My artist statement describes in detail the fascination I have with trees and forests in my work. What I feel compelled to share are insights regarding my use of trees in comparison to the use of the human figure. Trees are figures themselves, presenting endless possibilities in pose, form, design, gesture, etc. Therefore, I can explore painting more directly with them, which I have been doing more of recently. In treating the tree as a figure in this way I have simplified my content and focused on shape, line, contour, and form. These things have always interested me but now I feel this purpose is more clear.
I prefer trees to the figure because they do not come with the baggage, sentimentality, and human associations that are unavoidably made with figure painting. There is nothing wrong with these associations and I think it makes figure painting very profound and critical to artistic tradition. These feelings simply do not interest me in terms of my work. I do not deny that there is baggage yet with the trees, as there would be with any representational form, and I embrace it. The final most important thing to note is that trees do not move, at least not in the way the figure moves. Even though a two dimensional painting only captures a still image, ( I know this point is arguable but not the purpose of my writing today) the potential movement in a figure painting will always be something very different from my tree paintings. My trees are more finite, solid, and fixed. The gesture comes from their growth and pattern, but their movement or any sense of it will remain limited.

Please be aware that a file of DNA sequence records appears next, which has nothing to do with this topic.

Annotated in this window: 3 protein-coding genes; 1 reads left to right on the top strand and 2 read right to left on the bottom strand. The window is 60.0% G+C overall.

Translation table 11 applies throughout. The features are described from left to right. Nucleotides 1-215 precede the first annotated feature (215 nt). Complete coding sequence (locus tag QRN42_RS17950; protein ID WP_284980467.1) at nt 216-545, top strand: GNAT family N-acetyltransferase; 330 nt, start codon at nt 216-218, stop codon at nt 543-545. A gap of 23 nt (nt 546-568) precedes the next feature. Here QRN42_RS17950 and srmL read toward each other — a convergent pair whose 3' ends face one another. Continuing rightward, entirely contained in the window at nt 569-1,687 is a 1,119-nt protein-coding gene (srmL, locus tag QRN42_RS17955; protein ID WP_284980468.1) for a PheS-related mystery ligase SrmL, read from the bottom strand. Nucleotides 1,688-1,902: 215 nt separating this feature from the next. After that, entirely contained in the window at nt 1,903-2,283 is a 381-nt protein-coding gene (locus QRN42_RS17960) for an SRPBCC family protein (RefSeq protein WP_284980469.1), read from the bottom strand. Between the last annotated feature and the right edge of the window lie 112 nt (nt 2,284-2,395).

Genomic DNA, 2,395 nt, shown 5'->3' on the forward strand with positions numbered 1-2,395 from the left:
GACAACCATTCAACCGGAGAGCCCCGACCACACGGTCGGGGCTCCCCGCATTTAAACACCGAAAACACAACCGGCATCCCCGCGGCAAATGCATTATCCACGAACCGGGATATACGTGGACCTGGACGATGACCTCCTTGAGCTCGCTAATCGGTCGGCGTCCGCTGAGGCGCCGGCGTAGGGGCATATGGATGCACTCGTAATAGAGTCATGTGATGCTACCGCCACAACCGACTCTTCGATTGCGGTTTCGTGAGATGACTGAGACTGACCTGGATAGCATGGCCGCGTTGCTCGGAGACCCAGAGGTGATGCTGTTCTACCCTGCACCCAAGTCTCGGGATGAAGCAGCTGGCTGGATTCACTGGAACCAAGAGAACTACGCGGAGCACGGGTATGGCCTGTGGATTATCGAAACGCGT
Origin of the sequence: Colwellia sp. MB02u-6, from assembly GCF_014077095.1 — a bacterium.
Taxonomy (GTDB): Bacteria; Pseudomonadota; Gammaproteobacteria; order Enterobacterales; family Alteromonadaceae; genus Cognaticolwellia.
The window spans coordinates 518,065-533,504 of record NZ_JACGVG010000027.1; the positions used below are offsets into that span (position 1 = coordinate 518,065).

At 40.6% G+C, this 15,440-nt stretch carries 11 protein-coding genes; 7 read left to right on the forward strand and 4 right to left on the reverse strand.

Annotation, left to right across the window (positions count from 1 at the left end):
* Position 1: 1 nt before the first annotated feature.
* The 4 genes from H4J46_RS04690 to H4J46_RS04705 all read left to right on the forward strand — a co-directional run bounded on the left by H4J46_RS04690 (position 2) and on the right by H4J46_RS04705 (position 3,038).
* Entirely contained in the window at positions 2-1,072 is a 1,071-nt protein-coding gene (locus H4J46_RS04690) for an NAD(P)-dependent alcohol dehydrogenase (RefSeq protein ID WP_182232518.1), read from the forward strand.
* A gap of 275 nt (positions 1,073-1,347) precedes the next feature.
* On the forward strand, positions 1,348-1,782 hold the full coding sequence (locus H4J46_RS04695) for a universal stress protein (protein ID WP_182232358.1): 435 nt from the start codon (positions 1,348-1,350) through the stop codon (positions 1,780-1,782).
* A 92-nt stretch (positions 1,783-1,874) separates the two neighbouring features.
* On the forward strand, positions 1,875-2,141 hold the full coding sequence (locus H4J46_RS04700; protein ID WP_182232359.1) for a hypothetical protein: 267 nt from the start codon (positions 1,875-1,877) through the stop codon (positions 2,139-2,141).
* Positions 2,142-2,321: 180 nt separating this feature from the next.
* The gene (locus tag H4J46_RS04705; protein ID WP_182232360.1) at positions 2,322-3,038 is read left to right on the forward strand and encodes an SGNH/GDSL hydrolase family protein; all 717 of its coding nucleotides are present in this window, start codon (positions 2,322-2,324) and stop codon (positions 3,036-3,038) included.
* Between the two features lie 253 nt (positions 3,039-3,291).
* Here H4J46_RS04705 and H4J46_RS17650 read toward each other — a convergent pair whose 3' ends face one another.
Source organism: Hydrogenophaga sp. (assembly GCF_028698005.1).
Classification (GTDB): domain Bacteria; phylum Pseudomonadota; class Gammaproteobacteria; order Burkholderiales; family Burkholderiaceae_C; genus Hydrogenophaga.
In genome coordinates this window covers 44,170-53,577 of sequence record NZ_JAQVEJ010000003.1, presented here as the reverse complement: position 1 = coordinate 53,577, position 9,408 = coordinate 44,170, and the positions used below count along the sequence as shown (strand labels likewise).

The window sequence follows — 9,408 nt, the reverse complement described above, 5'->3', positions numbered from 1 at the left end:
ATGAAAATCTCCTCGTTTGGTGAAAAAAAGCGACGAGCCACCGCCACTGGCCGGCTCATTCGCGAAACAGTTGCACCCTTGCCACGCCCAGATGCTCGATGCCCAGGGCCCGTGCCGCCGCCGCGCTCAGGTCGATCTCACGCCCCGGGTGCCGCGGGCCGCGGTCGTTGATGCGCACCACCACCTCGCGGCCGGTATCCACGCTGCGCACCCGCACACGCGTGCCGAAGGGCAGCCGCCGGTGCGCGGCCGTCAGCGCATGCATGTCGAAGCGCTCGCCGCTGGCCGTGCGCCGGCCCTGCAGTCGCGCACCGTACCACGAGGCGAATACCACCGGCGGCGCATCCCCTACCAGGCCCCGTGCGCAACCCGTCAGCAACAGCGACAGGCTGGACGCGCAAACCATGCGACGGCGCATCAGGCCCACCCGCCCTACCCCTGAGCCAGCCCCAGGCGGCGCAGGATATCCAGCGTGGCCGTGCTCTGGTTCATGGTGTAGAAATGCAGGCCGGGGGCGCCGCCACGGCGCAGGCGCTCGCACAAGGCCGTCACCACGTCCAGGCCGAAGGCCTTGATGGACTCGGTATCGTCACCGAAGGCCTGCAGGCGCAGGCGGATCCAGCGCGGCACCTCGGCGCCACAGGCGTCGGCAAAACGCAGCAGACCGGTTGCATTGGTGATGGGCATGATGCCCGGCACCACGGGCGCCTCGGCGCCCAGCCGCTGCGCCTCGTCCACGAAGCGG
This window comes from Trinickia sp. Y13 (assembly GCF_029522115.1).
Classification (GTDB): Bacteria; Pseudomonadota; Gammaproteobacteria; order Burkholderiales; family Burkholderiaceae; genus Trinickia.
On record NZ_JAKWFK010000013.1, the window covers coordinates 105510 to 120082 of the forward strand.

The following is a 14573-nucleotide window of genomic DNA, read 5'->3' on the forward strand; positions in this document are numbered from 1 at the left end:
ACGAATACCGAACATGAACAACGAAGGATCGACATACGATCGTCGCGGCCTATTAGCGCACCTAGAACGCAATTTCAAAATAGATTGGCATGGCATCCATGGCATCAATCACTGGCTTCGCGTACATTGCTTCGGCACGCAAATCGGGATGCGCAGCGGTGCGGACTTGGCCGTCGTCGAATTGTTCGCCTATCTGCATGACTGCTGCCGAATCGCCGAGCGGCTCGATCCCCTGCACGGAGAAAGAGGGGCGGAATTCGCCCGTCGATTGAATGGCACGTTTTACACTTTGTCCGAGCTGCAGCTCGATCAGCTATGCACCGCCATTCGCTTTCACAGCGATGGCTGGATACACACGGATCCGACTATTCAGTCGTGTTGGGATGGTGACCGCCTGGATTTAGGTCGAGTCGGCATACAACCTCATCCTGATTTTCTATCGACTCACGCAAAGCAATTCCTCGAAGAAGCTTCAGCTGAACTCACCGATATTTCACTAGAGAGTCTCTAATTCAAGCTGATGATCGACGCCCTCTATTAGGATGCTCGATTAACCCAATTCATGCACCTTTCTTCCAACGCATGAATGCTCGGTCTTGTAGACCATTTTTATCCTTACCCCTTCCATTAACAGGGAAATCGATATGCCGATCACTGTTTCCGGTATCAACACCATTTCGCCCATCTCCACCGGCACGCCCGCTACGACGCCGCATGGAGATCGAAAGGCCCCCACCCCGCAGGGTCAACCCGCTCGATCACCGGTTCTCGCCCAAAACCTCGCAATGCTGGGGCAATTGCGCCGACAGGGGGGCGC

I intend to explore this idea further, and continue to investigate the idea of the tree as a figure in both my writing and painting.